The crowd funding campaign.. A phenomenon which seem to have caught on like wildfire in the music realm.  For all you laymen, certain sites such as IndieGoGo and Kickstarter lend artists the option of funding their albums through their fans (who are to offer donations with no limit bar). Fans are then offered some cool add-ons/perks with their purchase of the finished album. This means this can only work out for bands with an established fanbase. Bands tend to toe this line when faced with either of these issues.

1. Completely fed up with their labels’ callous attitude/creative control over the album, and want to dissociate.

2. Bands express the need to go DIY so they gain full control over everything, from production to touring to sales. The profits can be put into good use.

It’s  been great so far. Fans have been paying up rich dividends, in fact drawing an amount of money almost double their actual requirement. With everything going this good one cannot but help but bring a bit of skepticism into the picture. Even if that means, doubting a band that you’ve been quite an ardent fan of. The band in question here is none other than Misery Signals.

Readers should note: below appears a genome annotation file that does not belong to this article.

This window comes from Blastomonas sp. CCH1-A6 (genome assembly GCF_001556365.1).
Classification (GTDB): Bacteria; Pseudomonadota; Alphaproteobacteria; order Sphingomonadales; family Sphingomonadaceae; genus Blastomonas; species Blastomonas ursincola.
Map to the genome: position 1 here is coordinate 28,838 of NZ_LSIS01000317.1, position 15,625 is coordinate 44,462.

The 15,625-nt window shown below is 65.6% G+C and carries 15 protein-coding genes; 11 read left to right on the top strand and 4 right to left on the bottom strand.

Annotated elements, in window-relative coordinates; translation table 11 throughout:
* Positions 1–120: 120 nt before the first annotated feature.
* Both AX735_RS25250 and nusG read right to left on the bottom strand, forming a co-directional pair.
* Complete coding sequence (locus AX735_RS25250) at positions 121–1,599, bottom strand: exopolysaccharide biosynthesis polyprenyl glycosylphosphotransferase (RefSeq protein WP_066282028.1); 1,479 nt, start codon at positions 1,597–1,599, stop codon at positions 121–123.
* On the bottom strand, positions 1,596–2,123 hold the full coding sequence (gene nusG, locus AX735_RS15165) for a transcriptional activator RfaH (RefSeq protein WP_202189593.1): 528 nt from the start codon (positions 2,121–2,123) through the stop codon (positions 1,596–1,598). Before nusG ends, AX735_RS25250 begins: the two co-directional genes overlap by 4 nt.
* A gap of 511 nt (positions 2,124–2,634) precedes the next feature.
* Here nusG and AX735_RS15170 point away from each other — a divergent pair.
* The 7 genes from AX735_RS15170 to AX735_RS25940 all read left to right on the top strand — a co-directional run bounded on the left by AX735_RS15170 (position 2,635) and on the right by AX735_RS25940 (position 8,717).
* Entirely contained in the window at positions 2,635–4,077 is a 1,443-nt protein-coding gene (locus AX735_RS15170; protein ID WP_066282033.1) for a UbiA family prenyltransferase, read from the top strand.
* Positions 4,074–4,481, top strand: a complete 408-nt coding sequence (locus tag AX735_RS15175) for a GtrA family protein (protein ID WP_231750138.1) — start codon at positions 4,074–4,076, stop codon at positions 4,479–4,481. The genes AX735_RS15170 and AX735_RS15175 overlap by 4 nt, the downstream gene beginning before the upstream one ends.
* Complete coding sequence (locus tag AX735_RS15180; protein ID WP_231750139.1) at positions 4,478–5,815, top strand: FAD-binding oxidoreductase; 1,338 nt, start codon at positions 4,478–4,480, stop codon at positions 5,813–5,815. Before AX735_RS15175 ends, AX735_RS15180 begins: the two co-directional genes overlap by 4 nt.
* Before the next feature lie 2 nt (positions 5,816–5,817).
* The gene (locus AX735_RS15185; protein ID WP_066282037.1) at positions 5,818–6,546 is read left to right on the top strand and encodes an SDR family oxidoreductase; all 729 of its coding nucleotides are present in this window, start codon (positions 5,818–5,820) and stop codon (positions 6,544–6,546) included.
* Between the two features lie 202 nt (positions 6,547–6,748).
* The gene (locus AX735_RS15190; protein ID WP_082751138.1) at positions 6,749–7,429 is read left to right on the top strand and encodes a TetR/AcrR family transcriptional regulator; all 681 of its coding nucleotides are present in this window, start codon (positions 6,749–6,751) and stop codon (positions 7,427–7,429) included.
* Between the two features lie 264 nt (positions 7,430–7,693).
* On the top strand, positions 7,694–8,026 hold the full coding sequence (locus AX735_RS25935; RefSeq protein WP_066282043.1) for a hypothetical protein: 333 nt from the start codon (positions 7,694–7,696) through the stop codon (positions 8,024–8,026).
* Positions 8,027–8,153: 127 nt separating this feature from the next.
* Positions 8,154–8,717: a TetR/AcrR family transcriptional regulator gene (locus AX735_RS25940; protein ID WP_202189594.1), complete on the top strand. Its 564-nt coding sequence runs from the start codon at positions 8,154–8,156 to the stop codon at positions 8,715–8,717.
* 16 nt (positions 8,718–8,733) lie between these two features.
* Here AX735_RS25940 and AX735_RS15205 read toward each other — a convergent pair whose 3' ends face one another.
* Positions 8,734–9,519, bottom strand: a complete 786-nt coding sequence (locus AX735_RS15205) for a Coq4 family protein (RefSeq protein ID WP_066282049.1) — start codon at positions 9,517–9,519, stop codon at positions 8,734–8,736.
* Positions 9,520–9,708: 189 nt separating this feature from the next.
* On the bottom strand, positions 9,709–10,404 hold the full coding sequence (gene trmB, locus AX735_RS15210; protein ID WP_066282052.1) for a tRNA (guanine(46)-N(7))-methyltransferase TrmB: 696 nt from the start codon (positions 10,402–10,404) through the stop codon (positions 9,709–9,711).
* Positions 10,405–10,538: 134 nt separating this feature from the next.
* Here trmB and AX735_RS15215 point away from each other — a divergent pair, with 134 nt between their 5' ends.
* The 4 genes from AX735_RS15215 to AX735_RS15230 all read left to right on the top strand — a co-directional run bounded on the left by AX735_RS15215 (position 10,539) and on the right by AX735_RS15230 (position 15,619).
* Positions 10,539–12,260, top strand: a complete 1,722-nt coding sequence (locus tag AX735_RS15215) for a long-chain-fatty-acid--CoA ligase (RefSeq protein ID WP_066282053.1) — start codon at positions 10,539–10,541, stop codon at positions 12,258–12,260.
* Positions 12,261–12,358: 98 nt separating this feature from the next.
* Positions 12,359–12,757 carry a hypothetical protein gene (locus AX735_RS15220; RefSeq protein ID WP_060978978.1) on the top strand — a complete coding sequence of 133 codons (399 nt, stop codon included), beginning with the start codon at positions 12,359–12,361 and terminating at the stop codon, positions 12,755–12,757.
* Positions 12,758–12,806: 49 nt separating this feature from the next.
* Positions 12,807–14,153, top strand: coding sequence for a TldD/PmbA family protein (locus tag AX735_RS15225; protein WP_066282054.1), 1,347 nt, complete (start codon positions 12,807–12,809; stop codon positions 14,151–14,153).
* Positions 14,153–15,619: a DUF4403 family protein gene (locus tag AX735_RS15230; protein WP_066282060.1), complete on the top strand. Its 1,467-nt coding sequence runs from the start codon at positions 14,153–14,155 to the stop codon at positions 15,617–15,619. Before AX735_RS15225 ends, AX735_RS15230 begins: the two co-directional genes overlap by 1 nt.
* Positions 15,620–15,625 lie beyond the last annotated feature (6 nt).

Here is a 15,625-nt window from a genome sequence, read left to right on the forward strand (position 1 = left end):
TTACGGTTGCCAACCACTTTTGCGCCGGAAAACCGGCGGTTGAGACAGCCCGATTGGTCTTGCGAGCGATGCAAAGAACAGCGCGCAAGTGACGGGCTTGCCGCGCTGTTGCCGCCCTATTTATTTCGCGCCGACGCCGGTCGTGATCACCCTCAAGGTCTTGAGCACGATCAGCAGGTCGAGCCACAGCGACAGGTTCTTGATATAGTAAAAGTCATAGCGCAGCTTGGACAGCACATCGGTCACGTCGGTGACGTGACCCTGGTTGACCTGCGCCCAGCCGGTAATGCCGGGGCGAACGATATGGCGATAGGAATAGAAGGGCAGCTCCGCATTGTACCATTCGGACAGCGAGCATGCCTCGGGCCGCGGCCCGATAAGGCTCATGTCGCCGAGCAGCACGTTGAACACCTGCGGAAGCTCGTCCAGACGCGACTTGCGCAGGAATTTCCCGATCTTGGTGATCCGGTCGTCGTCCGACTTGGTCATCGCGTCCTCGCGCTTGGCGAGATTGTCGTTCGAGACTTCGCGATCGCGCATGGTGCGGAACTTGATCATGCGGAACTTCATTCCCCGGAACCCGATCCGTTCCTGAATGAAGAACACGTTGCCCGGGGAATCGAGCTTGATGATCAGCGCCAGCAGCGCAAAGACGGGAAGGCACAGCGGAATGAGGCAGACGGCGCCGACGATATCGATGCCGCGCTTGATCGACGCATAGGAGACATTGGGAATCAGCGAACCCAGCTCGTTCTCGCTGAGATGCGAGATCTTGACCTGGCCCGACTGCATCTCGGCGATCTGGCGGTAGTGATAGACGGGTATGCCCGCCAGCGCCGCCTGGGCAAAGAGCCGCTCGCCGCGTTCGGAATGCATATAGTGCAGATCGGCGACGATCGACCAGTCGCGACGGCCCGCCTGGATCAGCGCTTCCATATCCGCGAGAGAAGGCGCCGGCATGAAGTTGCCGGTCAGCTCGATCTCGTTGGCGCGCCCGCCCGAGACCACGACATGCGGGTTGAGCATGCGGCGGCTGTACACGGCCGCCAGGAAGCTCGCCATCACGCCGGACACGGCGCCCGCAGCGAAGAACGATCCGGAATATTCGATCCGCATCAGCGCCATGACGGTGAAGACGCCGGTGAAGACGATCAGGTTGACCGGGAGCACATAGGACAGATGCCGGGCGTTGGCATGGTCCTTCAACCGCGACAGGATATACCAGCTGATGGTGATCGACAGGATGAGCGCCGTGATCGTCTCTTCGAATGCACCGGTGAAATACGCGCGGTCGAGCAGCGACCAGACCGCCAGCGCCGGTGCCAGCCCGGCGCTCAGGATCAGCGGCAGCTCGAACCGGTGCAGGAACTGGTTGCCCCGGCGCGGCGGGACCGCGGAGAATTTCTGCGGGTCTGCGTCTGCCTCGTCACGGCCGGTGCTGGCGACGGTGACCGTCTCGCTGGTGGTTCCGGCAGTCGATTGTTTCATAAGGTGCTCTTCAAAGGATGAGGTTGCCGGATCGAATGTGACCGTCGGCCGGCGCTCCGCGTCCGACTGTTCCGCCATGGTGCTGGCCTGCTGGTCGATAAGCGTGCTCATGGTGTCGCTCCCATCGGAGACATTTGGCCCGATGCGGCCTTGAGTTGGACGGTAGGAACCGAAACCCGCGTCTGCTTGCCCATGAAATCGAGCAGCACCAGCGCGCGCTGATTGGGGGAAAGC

After a gap of 5 painstaking years Misery Signals have returned with hopes of creating a few ripples in that almost axiomatic pool of stagnancy –which is Metalcore. Clearly their debut ‘Of Malice and the Magnum Heart’ and ‘Controller’ both left lasting impressions on the scene. Spawning in the process a slew of run of the mill clones (only pretentiously so). The Misery Signals sound has thus been a hallmark within the confines of the genre, something scores of bands have tried to capture and instead found themselves, toppling over each other. So yes, we have several thousand ears yearning for a taste of what was to come.